A leaking toilet can use 90,000 gallons of water in 30 days,
Flushing away approximately $650
- Wiggling the handle to make the toilet stop running
- Sounds from the toilet when not in use
- Holding the handle down for long periods when you flush
- Visible signs of leakage
- Use food coloring in top of tank to catch a leaky toilet
Most leaks are easy to detect and repair. For sinks, check faucets and pipes for dripping water.
Replace washers and repair or replace fixtures, if needed.
Dripping faucets can waste up to 2,000 gallons of water each year in the average home.
Leaky toilets can waste as much as 200 gallons per day.
Toilet leaks can waste hundreds of gallons and often times are silent. Even a small leak can add up to a lot of wasted water and money over time. Fortunately, most toilet leaks are easy and inexpensive to repair.
To help determine if you have a leaking toilet, simply remove the tank lid and place a few drops of food coloring in back of the toilet tank. (If you don't have food coloring, you can purchase dye tabs from any hardware or home center). Wait about 30 minutes, without flushing, and then look in the toilet bowl to see of any color has come through. If the water is clear, water is not leaking. If you see food coloring in the bowl you have a leak.
In most cases, you will simply just need to replace the toilet flapper and/or filling mechanism.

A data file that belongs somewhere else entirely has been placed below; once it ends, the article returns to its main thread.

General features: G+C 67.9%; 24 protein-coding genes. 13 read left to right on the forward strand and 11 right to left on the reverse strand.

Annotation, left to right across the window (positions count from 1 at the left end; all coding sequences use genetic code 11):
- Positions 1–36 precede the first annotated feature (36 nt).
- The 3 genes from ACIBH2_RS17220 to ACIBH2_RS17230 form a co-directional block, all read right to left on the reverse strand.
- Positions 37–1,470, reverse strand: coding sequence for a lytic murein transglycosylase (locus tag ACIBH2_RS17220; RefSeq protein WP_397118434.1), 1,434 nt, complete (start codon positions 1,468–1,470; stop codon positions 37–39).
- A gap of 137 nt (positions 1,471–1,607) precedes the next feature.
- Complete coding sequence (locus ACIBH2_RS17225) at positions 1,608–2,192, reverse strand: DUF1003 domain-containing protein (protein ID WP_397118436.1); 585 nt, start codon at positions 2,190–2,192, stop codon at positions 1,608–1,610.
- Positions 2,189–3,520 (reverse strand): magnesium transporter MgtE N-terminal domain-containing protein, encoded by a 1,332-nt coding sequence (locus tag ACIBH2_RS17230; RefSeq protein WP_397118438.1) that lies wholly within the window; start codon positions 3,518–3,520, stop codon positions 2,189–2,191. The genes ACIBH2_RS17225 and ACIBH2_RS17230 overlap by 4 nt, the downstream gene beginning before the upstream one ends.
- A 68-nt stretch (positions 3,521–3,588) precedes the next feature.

Flapper Valve Leaks
The most common reason for a leaking toilet is one that has an improperly working or sealing flapper. The flapper is the rubber valve in the bottom of the tank that lifts up when the toilet is flushed. If the flapper is worn or cracked, it allows water to continuously flow from the tank into the toilet bowl without flushing.
Flush Handle Problems
If the handle needs to be jiggled to keep the toilet from running, the flush level bar and chain (or the handle itself) may be sticking. Adjust the nut that secures it in the toilet tank. If that does not work, the handle may have to be replaced.
Overflow Tube Leaks
Ideally the water level should be set so that is about even with the fill line on the back of the toilet tank (approximately ½" below the overflow tube). If the water is too high in the toilet tank and is spilling into the overflow tube, the water level can be adjusted by turning the adjustment screw or by very gently bending the float arm down so that the water shuts off at a level below the overflow tube.
Note: If none of these steps solve the problem, you may need to contact a plumber to repair or replace the toilet.